In Caddis Wood by Mary F. Rockcastle combines a strong sense of place with family drama. Told in alternating points of view, husband and wife Carl and Hallie combat Carl’s debilitating illness until Carl discovers letters written to Hallie by another man. This shakes his faith in their relationship and Hallie’s devotion. Memories abound in this lyrical novel that explores the inner workings of marriage and the bond between two people over time that tightens and expands as they grow and change together and within their family. It’s this family that offers the couple a chance to forgive and heal one another.
Rockcastle presents a deep love of the environment and a realistic view of both environmental degradation and the degradation of a marriage in her novel. While her characters have their flaws, hope lies in their chance for redemption, if willing to get dirty, take close note of changes in the environment around them, whether in the natural world or the romantic one, and are ready to embrace the challenges and rewards of a long-term bond. Rockcastle works with a delicate brush and paints a picture of a marriage and the fortitude these characters have to endure and flourish.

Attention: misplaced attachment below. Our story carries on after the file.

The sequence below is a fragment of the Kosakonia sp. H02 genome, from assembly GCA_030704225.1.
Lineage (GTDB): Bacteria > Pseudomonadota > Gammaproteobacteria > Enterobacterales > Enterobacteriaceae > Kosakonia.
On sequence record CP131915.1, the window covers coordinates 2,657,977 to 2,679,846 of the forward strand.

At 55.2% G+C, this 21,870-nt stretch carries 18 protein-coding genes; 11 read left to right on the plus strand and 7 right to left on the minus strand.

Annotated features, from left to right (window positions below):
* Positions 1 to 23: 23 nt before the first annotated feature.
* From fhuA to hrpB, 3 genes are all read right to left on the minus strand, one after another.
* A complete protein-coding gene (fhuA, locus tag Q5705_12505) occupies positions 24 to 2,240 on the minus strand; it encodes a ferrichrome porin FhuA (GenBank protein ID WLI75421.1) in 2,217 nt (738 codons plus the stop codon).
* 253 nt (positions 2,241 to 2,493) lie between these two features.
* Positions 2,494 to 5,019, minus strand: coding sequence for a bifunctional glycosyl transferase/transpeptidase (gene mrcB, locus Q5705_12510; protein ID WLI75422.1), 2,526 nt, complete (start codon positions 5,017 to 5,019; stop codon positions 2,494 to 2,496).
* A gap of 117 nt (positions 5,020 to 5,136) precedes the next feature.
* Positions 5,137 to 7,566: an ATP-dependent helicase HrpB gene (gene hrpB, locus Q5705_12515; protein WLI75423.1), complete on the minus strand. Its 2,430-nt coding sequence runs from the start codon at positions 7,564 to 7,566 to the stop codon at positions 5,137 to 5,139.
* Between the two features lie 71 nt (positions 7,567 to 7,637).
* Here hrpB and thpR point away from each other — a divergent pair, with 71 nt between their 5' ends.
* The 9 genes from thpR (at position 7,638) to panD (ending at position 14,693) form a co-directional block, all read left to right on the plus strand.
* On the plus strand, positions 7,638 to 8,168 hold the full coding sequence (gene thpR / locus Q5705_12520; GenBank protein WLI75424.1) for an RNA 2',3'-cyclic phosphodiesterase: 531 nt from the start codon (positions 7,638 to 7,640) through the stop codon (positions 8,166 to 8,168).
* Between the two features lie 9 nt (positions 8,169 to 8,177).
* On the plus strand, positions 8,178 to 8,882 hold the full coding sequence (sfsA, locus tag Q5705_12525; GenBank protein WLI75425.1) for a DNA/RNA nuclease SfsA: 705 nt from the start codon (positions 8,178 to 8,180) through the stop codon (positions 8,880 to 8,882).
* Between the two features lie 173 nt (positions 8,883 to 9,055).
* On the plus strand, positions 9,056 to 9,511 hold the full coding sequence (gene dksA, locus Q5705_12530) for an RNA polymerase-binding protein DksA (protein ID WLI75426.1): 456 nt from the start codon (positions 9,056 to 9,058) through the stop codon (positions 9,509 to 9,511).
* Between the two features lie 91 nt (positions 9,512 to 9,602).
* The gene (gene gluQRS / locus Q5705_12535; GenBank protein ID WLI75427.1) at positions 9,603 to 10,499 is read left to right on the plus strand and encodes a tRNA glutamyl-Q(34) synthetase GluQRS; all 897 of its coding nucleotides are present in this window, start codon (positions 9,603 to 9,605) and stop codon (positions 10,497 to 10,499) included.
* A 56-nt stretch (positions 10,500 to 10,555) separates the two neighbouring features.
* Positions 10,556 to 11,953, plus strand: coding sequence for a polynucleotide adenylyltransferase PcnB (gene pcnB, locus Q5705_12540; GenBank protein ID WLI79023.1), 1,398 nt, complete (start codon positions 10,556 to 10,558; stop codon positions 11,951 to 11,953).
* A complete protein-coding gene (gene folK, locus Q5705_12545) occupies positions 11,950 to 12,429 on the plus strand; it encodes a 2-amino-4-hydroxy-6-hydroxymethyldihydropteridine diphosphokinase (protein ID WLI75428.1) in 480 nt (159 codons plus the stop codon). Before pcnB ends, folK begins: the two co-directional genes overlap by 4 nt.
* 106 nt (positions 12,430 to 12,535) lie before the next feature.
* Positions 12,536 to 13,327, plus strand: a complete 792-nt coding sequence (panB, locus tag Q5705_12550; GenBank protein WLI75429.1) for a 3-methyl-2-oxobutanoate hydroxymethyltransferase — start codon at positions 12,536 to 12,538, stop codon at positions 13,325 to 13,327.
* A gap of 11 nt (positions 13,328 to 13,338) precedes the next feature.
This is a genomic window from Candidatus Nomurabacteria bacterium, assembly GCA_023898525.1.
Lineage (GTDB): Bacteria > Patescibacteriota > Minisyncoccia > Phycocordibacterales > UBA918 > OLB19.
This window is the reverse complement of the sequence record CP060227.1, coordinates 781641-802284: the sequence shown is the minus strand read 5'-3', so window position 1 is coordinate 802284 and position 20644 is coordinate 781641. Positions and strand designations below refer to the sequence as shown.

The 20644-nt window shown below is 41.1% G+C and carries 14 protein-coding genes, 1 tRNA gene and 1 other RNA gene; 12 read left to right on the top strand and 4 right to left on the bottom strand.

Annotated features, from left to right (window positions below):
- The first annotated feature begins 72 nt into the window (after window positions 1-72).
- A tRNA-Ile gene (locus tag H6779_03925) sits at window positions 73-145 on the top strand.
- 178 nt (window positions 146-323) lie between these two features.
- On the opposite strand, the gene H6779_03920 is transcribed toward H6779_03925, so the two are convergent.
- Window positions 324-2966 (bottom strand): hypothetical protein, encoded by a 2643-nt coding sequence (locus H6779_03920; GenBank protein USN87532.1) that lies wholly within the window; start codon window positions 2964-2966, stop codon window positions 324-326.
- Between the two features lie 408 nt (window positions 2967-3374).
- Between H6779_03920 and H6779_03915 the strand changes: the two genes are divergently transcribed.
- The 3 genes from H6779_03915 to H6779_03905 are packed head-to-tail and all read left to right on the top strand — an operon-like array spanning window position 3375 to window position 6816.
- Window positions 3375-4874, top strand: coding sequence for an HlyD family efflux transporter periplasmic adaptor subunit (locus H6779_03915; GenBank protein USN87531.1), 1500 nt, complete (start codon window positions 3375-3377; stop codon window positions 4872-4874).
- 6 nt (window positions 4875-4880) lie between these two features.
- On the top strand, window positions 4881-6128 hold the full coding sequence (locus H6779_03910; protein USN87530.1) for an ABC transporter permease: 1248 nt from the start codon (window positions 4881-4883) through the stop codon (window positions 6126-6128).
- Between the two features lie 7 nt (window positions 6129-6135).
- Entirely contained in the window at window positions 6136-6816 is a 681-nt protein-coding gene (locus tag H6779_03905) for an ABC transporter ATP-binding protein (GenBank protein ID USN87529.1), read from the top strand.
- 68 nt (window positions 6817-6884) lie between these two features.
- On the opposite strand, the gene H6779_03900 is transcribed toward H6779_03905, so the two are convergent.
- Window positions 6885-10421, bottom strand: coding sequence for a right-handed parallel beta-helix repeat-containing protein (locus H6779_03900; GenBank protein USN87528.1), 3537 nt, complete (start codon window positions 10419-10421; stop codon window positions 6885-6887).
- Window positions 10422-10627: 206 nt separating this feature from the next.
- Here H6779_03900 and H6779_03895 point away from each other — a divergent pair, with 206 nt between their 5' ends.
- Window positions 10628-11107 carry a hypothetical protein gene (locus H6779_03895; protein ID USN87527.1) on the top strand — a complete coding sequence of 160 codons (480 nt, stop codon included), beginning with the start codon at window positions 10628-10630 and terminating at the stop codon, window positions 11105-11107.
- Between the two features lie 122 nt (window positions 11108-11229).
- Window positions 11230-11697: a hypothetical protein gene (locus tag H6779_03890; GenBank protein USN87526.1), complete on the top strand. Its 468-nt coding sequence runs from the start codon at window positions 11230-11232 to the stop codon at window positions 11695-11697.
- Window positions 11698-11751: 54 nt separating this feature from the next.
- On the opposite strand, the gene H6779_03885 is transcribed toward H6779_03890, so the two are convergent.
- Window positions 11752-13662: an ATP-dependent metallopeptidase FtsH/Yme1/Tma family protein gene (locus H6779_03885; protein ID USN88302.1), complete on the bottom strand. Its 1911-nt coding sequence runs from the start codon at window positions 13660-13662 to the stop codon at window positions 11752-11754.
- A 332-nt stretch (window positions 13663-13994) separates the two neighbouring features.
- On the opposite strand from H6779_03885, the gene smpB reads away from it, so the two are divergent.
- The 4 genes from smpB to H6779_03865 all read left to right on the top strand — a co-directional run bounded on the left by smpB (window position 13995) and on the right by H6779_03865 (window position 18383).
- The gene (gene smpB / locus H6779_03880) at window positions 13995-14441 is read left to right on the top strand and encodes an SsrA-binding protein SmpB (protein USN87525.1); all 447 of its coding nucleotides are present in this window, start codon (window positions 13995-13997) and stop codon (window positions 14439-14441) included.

Onto a small nightclub stage steps a fifty-seven-year-old “stand-up” comic (Doveleh Greenstein), who spends the next several hours telling a few straight forward jokes, audience insults, self-flagellation, and fills the rest of the evening with [...]
Sarah Hall’s Madame Zero: 9 Stories begins and ends with the two strongest short pieces, which both examine heterosexual marriage from a male perspective. The husbands, willing but almost passive participants, marvel at the changes that overcome [...]
Harry Eide has gone missing down the frozen river in the town of Gunflint, Minnesota. When Gus Eide learns his father is missing and presumed dead, he hurries over to inform Berit Lovig of the news. Berit has shared the past thirty years of her [...]